• These vibrations result in forces and matter.

  • As strings move in space-time they can:

    • Break into smaller strings

    • Collide with other strings to form longer strings.

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Heterotic String

  • David Gross, Emil Martinec, Jeffrey Harvey, and Ryan Rohm.

  • Superstring theory already contains Einstein’s theory of gravity, and will not work without it.

  • The graviton is the smallest vibration of a closed string.

  • String theory is self-consistant.

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Heterotic String

  • Consists of a closed string that has two different vibrations:

    • Clockwise vibrations in 10-dimensional space

    • Counterclockwise vibrations in 26-dimentional space (where 16 have been compacted).

  • A hybrid theory since it includes 10 and 26-dimensional space.

  • Contains a E(8) x E(8) symmetry.

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Discovery of the Superstring theory

  • Accidentally discovered in 1968.

    • Gabriel Veneziano and Mahiko Suzuki came across the Euler beta function.

    • Found it fit almost all properties required to describe strong interactions of elementary particles.

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Why Ten and Twenty-Six?

  • When calculating how strings break and form in N-dimensional space, meaningless terms pop up and destroy the properties of the theory.

  • When using Ramanujan modular functions, the number 24 keeps popping up, and when it is generalized 24 becomes 8.

    • Scientists add two more dimensions when counting vibrations appearing in relativistic theory

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So… Why 10 and 26?

  • We don’t know…

  • Unfortunately, we don’t understand the underlying principle of Superstrings since the theory was discovered in reverse of normal.

    • We started with a Theory instead of building up a Theory from what we had like what happens normally.

  • Also waiting for mathematics to catch up to help solve the Superstring equations.

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  • Superstring theory is at heart a theory of creation.

  • Started as ten dimensional, this supersymmetric space was also unstable.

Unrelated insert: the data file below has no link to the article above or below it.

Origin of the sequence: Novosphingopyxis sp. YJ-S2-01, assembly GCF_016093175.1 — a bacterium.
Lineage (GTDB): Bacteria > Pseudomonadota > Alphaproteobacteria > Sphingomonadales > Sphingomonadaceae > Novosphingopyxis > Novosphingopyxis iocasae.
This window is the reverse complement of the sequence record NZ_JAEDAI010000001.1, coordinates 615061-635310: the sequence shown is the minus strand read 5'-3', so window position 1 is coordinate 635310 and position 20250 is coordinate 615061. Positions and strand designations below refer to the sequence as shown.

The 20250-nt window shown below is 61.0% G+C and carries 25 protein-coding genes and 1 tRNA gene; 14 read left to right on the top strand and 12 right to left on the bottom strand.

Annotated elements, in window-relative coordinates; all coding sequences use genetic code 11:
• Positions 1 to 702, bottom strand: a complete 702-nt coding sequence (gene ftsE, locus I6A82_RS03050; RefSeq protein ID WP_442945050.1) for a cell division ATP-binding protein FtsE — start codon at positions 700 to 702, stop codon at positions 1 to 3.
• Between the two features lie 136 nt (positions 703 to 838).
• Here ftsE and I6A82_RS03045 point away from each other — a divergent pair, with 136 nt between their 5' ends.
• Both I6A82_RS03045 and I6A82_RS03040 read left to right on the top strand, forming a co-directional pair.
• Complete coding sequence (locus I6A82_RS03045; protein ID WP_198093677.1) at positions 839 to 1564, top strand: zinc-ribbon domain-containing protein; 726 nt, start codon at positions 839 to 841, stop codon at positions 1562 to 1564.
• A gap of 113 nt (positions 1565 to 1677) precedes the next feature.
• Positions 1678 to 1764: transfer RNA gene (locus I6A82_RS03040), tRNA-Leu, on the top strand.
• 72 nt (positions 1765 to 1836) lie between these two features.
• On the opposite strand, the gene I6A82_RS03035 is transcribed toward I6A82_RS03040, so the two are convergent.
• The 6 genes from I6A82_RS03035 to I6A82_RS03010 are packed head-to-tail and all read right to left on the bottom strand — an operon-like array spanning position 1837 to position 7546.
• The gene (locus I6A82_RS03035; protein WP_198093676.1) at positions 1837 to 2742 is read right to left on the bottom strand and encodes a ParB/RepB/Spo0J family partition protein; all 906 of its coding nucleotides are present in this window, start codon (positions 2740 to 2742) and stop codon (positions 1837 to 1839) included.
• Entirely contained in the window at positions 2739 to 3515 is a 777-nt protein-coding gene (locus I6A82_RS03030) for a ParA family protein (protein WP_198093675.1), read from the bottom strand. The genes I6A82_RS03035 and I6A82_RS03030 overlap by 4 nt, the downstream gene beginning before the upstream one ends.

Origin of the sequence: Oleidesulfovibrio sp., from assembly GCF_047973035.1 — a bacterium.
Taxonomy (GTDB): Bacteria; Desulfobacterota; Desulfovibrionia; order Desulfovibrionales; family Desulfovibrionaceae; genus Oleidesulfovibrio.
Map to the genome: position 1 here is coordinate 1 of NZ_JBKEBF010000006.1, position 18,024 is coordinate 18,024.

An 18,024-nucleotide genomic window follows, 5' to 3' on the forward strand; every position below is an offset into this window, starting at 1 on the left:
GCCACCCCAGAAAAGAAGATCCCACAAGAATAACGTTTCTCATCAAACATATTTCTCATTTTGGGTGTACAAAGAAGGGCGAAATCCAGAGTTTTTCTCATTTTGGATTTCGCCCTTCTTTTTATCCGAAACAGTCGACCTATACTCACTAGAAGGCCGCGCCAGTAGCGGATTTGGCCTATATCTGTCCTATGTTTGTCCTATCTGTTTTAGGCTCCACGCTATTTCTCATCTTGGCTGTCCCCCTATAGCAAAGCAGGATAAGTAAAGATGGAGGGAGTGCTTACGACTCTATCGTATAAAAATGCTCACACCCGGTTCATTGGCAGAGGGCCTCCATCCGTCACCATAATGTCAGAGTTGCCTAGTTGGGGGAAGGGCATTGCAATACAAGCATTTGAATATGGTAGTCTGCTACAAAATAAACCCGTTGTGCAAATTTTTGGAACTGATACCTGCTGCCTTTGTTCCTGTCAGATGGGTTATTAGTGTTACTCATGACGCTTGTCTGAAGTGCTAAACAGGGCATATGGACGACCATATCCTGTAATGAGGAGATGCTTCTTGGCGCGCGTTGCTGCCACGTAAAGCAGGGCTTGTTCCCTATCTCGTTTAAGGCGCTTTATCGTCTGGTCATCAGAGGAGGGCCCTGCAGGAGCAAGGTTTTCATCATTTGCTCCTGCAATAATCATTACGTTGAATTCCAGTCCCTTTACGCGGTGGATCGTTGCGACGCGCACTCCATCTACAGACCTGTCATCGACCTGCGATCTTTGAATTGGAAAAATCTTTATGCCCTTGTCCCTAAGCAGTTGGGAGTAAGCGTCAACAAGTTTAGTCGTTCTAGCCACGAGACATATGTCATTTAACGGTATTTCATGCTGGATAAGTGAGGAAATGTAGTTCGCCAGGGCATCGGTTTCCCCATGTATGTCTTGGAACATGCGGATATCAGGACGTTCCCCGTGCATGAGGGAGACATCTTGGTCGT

• Broke into two parts, a 4-dimensional part that grows infinitely and a 6-dimensional part that shrunk infinitesimally.

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The Beginning of the Universe (Quoted from Hyperspace)

  • 10-43 seconds: The ten-dimensional universe breaks down to a four- and six-dimensional universe. The six-dimensional universe collapses down to 10-32 cm in size. The four dimensional universe inflates rapidly. The temperature is 1032ºK.

  • 10-35 seconds: The GUT force breaks; the strong force is no longer united with the electroweak interactions. SU(3) breaks off from the GUT symmetry. A small speck in the larger universe becomes inflated by a factor of 1050, eventually becoming our visible universe.

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The Beginning of the Universe (Quoted from Hyperspace)

  • 10-9 seconds: The temperature is now 1015ºK, and the electroweak symmetry breaks into SU(2) and U(1).

  • 10-3 seconds: Quarks begin to condense into neutrons and protons. The temperature is roughly 1014ºK.

  • 3 minutes: The protons and neutrons are now condensing into stable nuclei. The energy of random collisions is no longer powerful enough to break up the nucleus of the emerging nuclei. Space is still opaque to light because ions do not transmit light well.

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The Beginning of the Universe (Quoted from Hyperspace)

  • 300,000 years: Electrons begin to condense around nuclei. Atoms begin to form. Because light is no longer scattered or absorbed as much, the universe becomes transparent to light. Outer space becomes black.

  • 3 billion years: The first quasars appear.

  • 5 billion years: The first galaxies appear.

  • 10-15 billion years: The solar system is born. A few billion years after that, the first forms of life appear on earth.

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  • Kaku, Michio. Hyperspace. New York: 1994.